The Limited Times

Now you can see non-English news...

PFAS in Germany: Potentially toxic chemicals could pollute more than 1500 locations


You can't smell, taste or see them, but they are considered harmful: according to media reports, PFAS chemicals appear to be more common in Germany than is publicly known.

Enlarge image

A man takes soil samples near the US military airfield in Katterbach, where an increased concentration of PFAS has been detected

Photo: Daniel Karmann / picture alliance / dpa

So-called PFAS are used in many ways, in jackets, pans and cosmetics.

Once released into the environment, they stay there practically forever.

They accumulate in bodies of water, soil and in the food chain, and reach almost every corner of the earth via the air.

They remain in the human body for many years - with possible negative consequences for health.

And the chemicals may be more widespread than is known.

In Germany, PFAS (pronounced: Pifas) could pollute 1,500 places, report NDR, WDR, "Süddeutsche Zeitung" and other media after a joint investigation.

The population is often not informed about this.

But how dangerous is that?

EU considers PFAS ban

Germany, Denmark, Norway, the Netherlands and Sweden are calling for a ban on the eternal chemicals.

The EU Chemicals Agency (ECHA) will examine the proposal in the coming months.

A decision is not expected for a few years.

The initiators say the basic ban is necessary to protect human health and the environment, where the extremely persistent chemicals continue to accumulate.

The industry, however, considers the step to be disproportionate.

The potential broad ban is special because relatively few of the substances have been shown to pose a hazard.

Because of the enormous variety of compounds, the majority of the substances have not yet been investigated at all.

The planned ban is therefore a kind of precautionary measure.

The reasoning: If some of the substances are proven to be harmful, many other, previously untested, representatives of the substance group could also be.

Possible damage to health

Some PFAS are already largely banned because they are considered dangerous.

"Of the relatively few well-studied PFAS, most are considered to be moderately to highly toxic, particularly for child development," writes the European Environment Agency (EEA).

The damage to health that PFAS can possibly cause is manifold (see graphic).

Studies have suggested that they can cause a reduced antibody response to vaccinations, writes the Federal Environment Agency on its website.

In addition, there are "clear indications" of a connection to elevated serum levels of cholesterol.

Elevated cholesterol levels are considered a risk factor for heart attacks and strokes.

According to Martin Göttlicher, Director of the Institute for Molecular Toxicology and Pharmacology, Helmholtz Zentrum München, animal experiments have found a number of harmful effects at correspondingly high doses: "Enlarged liver, disorders of lipid metabolism, weakened immune reactions, disorders of the reproductive organs and even carcinogenic properties ." (Here you can read more about it .)

According to the joint research, there are more than 17,000 locations with relevant PFAS pollution across Europe.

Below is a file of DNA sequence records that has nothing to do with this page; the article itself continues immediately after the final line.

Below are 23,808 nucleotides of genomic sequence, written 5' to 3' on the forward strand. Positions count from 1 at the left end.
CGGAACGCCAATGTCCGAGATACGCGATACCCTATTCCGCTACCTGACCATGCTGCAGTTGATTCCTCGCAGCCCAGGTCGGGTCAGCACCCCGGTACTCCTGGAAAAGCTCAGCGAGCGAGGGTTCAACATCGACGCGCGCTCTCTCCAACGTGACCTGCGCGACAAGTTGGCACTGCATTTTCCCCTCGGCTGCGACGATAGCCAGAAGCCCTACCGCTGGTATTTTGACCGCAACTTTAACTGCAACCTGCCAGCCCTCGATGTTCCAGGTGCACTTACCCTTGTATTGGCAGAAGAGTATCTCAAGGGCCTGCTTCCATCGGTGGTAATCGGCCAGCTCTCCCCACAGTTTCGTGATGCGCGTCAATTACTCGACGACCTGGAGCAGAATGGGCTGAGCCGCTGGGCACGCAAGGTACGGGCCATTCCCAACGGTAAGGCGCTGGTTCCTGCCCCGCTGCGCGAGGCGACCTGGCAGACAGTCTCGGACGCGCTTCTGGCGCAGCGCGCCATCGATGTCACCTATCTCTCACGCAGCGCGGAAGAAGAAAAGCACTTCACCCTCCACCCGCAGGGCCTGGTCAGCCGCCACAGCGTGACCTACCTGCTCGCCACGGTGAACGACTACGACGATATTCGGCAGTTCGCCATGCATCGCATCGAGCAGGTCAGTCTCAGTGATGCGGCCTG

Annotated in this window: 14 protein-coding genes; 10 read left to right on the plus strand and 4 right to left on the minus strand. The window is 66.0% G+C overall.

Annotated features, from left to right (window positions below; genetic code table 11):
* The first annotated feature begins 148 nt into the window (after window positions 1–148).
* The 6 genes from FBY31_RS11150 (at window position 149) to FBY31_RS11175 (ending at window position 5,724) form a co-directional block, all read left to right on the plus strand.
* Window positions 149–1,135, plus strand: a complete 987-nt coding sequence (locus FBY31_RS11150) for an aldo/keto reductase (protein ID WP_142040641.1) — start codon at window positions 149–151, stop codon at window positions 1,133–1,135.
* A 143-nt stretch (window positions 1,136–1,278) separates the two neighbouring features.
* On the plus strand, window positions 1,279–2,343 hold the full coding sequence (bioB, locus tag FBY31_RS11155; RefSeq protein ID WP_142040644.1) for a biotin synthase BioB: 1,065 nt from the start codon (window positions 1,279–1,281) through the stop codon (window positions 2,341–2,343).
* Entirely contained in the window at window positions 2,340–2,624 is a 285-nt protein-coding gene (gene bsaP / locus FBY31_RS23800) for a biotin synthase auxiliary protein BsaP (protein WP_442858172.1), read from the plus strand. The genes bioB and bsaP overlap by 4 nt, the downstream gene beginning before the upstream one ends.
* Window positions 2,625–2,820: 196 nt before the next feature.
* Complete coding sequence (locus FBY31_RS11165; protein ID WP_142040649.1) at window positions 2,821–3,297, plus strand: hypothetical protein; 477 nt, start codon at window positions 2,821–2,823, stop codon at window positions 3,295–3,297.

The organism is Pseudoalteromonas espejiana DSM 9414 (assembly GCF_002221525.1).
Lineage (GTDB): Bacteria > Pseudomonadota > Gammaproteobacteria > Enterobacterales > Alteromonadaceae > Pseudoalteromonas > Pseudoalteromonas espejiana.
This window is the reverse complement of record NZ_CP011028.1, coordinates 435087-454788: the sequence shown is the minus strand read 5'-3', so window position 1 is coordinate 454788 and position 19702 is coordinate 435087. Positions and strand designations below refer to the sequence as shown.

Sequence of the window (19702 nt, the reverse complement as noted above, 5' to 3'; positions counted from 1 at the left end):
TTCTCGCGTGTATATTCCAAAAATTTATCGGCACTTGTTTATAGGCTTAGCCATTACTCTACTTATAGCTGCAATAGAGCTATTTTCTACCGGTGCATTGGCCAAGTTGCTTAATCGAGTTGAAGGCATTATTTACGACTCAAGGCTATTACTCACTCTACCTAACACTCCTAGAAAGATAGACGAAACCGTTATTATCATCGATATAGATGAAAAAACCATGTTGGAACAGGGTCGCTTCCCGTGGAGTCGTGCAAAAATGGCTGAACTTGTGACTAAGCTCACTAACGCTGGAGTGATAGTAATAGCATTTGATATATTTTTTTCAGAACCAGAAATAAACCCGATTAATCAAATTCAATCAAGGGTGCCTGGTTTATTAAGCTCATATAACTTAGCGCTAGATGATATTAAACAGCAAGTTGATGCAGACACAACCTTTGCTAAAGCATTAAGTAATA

These include airports and military bases where PFAS-containing fire-extinguishing foam was previously used, sewage treatment plants and landfills.

More than 100 data sets were evaluated for the analysis.

In 2000 places, the pollution is said to be hazardous to health.

There are 300 of these hotspots in Germany, including:

  • Düsseldorf


    , where fire-fighting foam containing PFAS had flowed into the soil and groundwater after a major fire.

  • Fields in Rastatt

    in Baden-Württemberg on which allegedly contaminated paper sludge was spread.

  • According to the Forever Pollution Project, the greatest danger to the environment is also in the vicinity of the

    six factories in Germany

    that produce PFAS.

    These are Solvay in Wimpfen, Daikin in Frankfurt am Main, Lanxess in Leverkusen and the producers 3M, WL Gore and Archroma in the Bavarian chemical park in Gendorf near Burgkirchen an der Alz.

In various US states and in France, authorities had specifically searched for PFAS residues in the vicinity of such sites.

NDR, WDR and »SZ« used the criteria and transferred them »as far as possible to Germany«.

They identified "hundreds of places where soil or groundwater could also be polluted."

According to a recent report, PFAS have now been detected on every continent, and animals are "full of the eternal chemicals."

According to the NGO Environmental Working Group, 125 studies were evaluated for the report in which wild animals were tested for PFAS.

Every single one of them got hits.

More than 300 species are affected, including polar bears, tigers, red pandas and plankton.

According to media reports, around 100 lobby groups and companies are to fight against the planned ban, including the German corporations Bayer and BASF.

They point to the importance of the substances, for example in the production of batteries, semiconductors and electric vehicles, and call for exceptions if there is a ban.

All companies assured the media that they were complying with legal regulations and were making efforts to reduce pollutants.


Source: spiegel

All tech articles on 2023-02-23

You may like

News/Politics 2023-03-22T18:28:34.882Z

Trends 24h


© Communities 2019 - Privacy

The information on this site is from external sources that are not under our control.
The inclusion of any links does not necessarily imply a recommendation or endorse the views expressed within them.